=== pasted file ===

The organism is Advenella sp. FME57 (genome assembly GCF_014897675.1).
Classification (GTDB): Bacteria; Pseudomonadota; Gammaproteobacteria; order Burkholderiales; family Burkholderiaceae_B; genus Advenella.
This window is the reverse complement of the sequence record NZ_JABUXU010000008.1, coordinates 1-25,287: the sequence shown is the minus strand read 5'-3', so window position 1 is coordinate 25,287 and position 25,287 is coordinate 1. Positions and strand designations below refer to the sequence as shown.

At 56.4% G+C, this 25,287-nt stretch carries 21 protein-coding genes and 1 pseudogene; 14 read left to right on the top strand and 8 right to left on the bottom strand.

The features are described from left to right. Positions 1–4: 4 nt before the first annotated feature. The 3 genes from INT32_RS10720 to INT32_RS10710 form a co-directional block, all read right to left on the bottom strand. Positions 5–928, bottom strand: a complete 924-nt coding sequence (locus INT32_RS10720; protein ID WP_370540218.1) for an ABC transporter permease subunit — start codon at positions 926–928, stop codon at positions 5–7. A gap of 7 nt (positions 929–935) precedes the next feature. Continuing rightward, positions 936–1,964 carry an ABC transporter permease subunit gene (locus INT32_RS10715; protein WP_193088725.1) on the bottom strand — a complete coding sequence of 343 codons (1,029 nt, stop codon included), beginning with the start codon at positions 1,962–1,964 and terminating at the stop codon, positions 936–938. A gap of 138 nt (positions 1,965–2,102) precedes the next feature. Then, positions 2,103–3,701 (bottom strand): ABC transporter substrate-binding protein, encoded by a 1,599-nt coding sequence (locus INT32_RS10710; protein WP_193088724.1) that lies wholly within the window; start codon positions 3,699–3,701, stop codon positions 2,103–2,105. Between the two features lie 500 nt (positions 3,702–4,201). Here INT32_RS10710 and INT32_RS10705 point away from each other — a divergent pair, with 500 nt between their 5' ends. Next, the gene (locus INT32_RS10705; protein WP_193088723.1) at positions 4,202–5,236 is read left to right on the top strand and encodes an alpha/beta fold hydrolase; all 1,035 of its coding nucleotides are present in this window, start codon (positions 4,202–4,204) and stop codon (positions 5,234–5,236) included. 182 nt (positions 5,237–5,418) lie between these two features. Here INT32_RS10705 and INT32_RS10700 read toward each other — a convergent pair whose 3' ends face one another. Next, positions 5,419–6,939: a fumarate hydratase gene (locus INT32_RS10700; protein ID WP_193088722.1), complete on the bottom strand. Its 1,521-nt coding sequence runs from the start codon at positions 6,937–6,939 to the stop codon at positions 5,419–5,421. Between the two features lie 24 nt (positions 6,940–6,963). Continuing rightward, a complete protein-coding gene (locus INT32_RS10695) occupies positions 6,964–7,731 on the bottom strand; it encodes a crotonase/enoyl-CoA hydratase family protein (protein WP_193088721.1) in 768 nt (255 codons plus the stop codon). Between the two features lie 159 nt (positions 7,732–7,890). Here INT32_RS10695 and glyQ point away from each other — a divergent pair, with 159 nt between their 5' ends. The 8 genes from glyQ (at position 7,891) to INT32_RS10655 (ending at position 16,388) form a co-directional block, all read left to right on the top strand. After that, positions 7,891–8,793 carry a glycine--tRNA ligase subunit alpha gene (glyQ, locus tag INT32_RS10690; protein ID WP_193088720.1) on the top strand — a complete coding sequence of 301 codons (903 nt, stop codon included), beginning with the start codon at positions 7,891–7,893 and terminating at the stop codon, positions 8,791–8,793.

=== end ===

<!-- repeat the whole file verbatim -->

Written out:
The organism is Advenella sp. FME57 (genome assembly GCF_014897675.1).
Classification (GTDB): Bacteria; Pseudomonadota; Gammaproteobacteria; order Burkholderiales; family Burkholderiaceae_B; genus Advenella.
This window is the reverse complement of the sequence record NZ_JABUXU010000008.1, coordinates 1-25,287: the sequence shown is the minus strand read 5'-3', so window position 1 is coordinate 25,287 and position 25,287 is coordinate 1. Positions and strand designations below refer to the sequence as shown.

At 56.4% G+C, this 25,287-nt stretch carries 21 protein-coding genes and 1 pseudogene; 14 read left to right on the top strand and 8 right to left on the bottom strand.

The features are described from left to right. Positions 1–4: 4 nt before the first annotated feature. The 3 genes from INT32_RS10720 to INT32_RS10710 form a co-directional block, all read right to left on the bottom strand. Positions 5–928, bottom strand: a complete 924-nt coding sequence (locus INT32_RS10720; protein ID WP_370540218.1) for an ABC transporter permease subunit — start codon at positions 926–928, stop codon at positions 5–7. A gap of 7 nt (positions 929–935) precedes the next feature. Continuing rightward, positions 936–1,964 carry an ABC transporter permease subunit gene (locus INT32_RS10715; protein WP_193088725.1) on the bottom strand — a complete coding sequence of 343 codons (1,029 nt, stop codon included), beginning with the start codon at positions 1,962–1,964 and terminating at the stop codon, positions 936–938. A gap of 138 nt (positions 1,965–2,102) precedes the next feature. Then, positions 2,103–3,701 (bottom strand): ABC transporter substrate-binding protein, encoded by a 1,599-nt coding sequence (locus INT32_RS10710; protein WP_193088724.1) that lies wholly within the window; start codon positions 3,699–3,701, stop codon positions 2,103–2,105. Between the two features lie 500 nt (positions 3,702–4,201). Here INT32_RS10710 and INT32_RS10705 point away from each other — a divergent pair, with 500 nt between their 5' ends. Next, the gene (locus INT32_RS10705; protein WP_193088723.1) at positions 4,202–5,236 is read left to right on the top strand and encodes an alpha/beta fold hydrolase; all 1,035 of its coding nucleotides are present in this window, start codon (positions 4,202–4,204) and stop codon (positions 5,234–5,236) included. 182 nt (positions 5,237–5,418) lie between these two features. Here INT32_RS10705 and INT32_RS10700 read toward each other — a convergent pair whose 3' ends face one another. Next, positions 5,419–6,939: a fumarate hydratase gene (locus INT32_RS10700; protein ID WP_193088722.1), complete on the bottom strand. Its 1,521-nt coding sequence runs from the start codon at positions 6,937–6,939 to the stop codon at positions 5,419–5,421. Between the two features lie 24 nt (positions 6,940–6,963). Continuing rightward, a complete protein-coding gene (locus INT32_RS10695) occupies positions 6,964–7,731 on the bottom strand; it encodes a crotonase/enoyl-CoA hydratase family protein (protein WP_193088721.1) in 768 nt (255 codons plus the stop codon). Between the two features lie 159 nt (positions 7,732–7,890). Here INT32_RS10695 and glyQ point away from each other — a divergent pair, with 159 nt between their 5' ends. The 8 genes from glyQ (at position 7,891) to INT32_RS10655 (ending at position 16,388) form a co-directional block, all read left to right on the top strand. After that, positions 7,891–8,793 carry a glycine--tRNA ligase subunit alpha gene (glyQ, locus tag INT32_RS10690; protein ID WP_193088720.1) on the top strand — a complete coding sequence of 301 codons (903 nt, stop codon included), beginning with the start codon at positions 7,891–7,893 and terminating at the stop codon, positions 8,791–8,793.